Conversation is all but impossible, but one money changer shouted to me, after I shouted to her of Arleen's notion of working here, "You have to be sociable." I shouted, "She seems shy to me." She shouted back, "She won't be shy long."
At the cafe in Sells, I asked Arleen what she would like to happen in her life. As usual, she spoke softly. "I don't know. I just live a normal life. I'm thankful for what I get, even though it's not much. Yet I know I want more—if I was to have another job and get more pay, you know?" But "it's hard for me to leave this, because I've been so in it." She looked around her, and then she proved that, in one respect, belief in prayer has not changed for the Tohono O'odham.
"Being that my boss's wife is a Christian lady, when I joined that [church] group, at the end we'd say what we would ask for, a prayer. My request was, 'I want a job. I'm looking for a job. I'm praying for a job that I would some day have. I don't know what, but I want something.' My next time, later on, my prayers were answered."
Ima Jean EdwardsOn February 1, 1960, in Greensboro, North Carolina, four teenage male students from a local college went downtown, entered the Woolworth's department store, bought a few items, walked over to the store's sizable and popular lunch area, and sat down at a counter. They assumed that the waitress who came over would say she could not serve them. She was white, they were black, and they were right.
Then they said they would not leave. That precise moment, at those four padded vinyl stools with metal tube backs along that long, cool counter, would take on enormous significance in the civil rights movement. It was the beginning of the first southern sit-in.
Ima Jean Edwards, who had been a Woolworth's waitress for seven years, was working at the combined bakery counter and snack bar a few yards away. "They came in that afternoon, late in the afternoon, and asked to be served. And of course at that time nobody in the South served a black person at the counter or otherwise. You might serve 'em in the kitchen, but you didn't serve them up at the counter with the other people." By "up at the counter," Ima Jean did not mean her counter, where she served food to customers, black and white, who ate right there, standing up. No one objected to Woolworth's customers integrating themselves by eating while standing? "No."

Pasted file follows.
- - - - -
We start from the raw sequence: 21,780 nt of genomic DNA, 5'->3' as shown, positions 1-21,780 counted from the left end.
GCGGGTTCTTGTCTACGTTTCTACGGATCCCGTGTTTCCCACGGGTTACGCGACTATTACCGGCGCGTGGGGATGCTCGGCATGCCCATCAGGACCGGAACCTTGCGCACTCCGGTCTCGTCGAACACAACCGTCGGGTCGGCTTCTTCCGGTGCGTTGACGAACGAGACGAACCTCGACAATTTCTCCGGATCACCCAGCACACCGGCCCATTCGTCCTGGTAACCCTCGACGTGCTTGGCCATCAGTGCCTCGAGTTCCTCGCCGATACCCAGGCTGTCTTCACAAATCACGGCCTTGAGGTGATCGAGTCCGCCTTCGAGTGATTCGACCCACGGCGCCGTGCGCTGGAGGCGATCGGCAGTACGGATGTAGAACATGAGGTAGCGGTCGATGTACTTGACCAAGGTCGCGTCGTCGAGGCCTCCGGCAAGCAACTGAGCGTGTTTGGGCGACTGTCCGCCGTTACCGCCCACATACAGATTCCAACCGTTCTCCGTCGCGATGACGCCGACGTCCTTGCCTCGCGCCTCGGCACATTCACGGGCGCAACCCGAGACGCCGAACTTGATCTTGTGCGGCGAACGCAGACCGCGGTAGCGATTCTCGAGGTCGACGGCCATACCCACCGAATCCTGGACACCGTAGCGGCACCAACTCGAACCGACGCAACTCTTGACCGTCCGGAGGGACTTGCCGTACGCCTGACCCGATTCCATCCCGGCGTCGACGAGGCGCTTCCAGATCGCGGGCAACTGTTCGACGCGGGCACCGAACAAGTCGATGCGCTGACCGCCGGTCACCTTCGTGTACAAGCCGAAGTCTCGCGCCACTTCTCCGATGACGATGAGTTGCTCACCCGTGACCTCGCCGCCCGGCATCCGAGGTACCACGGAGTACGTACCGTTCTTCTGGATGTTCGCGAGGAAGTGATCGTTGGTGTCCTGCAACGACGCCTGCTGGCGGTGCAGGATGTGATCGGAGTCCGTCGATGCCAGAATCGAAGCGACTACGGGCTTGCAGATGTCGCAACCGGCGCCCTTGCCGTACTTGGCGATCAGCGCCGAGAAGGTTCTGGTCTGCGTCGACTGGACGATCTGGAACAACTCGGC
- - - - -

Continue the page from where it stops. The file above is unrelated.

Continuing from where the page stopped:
That February day, co-workers later told her, the students ordered a piece of apple pie.7 "The waitress who waited on them told them, 'I'm sorry, but I can't serve you.'" A manager stepped in. "They wouldn't move when the management asked them. They told them then they would be back the next day."
Ima Jean was among the employees who believed the students. "Some had said, 'Oh, no, they won't be back'; but they had definitely told us they would be."
While the sit-in began—"I knew it was going on"—she stayed at her counter, working. She had no need to get close to hear what management would say. "It really wasn't a definite policy, because it was ev-er-y-where. Nobody served a black person with the white people. It was the code of the South."
Ima Jean Edwards did not feel poised on the brink of history. "At the time, I didn't think much would come of it." Then again, she had been raised with lowered expectations.
A native North Carolinian, she grew up the eldest of six children on a small farm of meager output. Asked about her childhood, she said without inflection that it had been "really hard." If misfortune comes in threes, Ima Jean's first might have been poverty. The second came when she was eight. Carrying her baby sister to the post office while their parents were in the fields, Ima Jean collapsed, one leg buckling. It was polio. During a long convalescence at home, "I had to lay there with sand bags to my arm and my leg, to keep it from going crooked." The third blow came a couple of years later. Her father went to a chiropractor for a treatment and suddenly lost his memory. Diagnosed as insane, he was put in a mental hospital. "For four years, he did not know who we were, at all." The children who were old enough to work helped their mother keep the family's few farm animals fed and the corn and tobacco fields producing.
At the age of twelve, Ima Jean decided she could help best by leaving. She became a live-in babysitter for a local family in exchange for room and board. At fourteen, she made another decision to relieve her family's financial burden: as allowed under state law, she quit school. School and books were free, of course, but nothing else was. "If I had had the clothes and shoes and stuff I needed to go ahead to school, I would have. ;...I liked school. But I felt it was too much of a hardship on the family. I would be a-takin